The Wrong Game

Should hunting be a game, the outcome resolved with points and champions?

Yes, at least according to Oklahoman Greg Koch, who is rolling out the latest perversion of hunting as a spectator sport with clear winners and losers, but no conversion of deer to venison.

Koch is touring the country this summer, proposing that his American Whitetail Authority sponsor a world championship of whitetail hunting.

It's not a new idea. Recall the proposal a few years ago in which hunters armed with tranquilizer darts would stun bucks, measure their antlers and then wake them up with an antidote? Then there was Buckmasters' competition that was intended to be "the Bassmasters of deer hunting" some 15 years ago.

But those were relatively modest enterprises. What Koch proposes, under his motto "Hunting Purely For Sport" is a deer-chasing competition in which a world champion could be crowned and presumably a nation of hunters would follow along on television. In fact, Koch says he wants his syndicate to promote deer hunting the way NASCAR promotes auto racing and BASS promotes freshwater fishing.

According to accounts, deer "hunters" would be armed with rifles topped with cameras that would take a photo when a blank is fired, recording the distance to the animal, but also antler points and mass. A point total would then determine the winner.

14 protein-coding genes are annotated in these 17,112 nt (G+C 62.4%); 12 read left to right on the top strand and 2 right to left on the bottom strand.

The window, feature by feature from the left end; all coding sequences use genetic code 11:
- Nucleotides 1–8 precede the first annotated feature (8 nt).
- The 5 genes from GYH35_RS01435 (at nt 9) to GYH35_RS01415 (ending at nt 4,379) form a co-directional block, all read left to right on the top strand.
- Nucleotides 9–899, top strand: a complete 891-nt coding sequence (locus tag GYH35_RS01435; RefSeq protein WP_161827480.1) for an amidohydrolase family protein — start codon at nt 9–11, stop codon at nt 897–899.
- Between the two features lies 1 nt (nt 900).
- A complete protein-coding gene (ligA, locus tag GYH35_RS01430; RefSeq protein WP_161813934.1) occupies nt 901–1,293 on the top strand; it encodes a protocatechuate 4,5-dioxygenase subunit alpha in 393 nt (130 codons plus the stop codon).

A video supposedly pitching this notion declares that the "marketplace is poised" for this type of competition, which would once and for all determine the best whitetail hunter in America. Cash payouts and "fierce competition" are lures to participants and the audience.

Call me hopelessly old-fashioned, but I don't hunt for an audience. Neither do I feel empty inside because there is no world-championship of hunting. I'll go a step farther and declare that it's the thrill of possibly killing an animal that keeps hunting exciting for me. When I stalk an animal with my camera, I still try to get as close as possible and apply all my woodcraft, but without a gun or bow in my hand, the experience is somehow hollow.

I just finished seasoning thick whitetail steaks that are destined for the grill. This is the other reason I hunt: for the honest protein that is the ultimate reward of a successful hunt. For me, anyway, hunting is ultimately not purely for sport, and I hope it stays that way.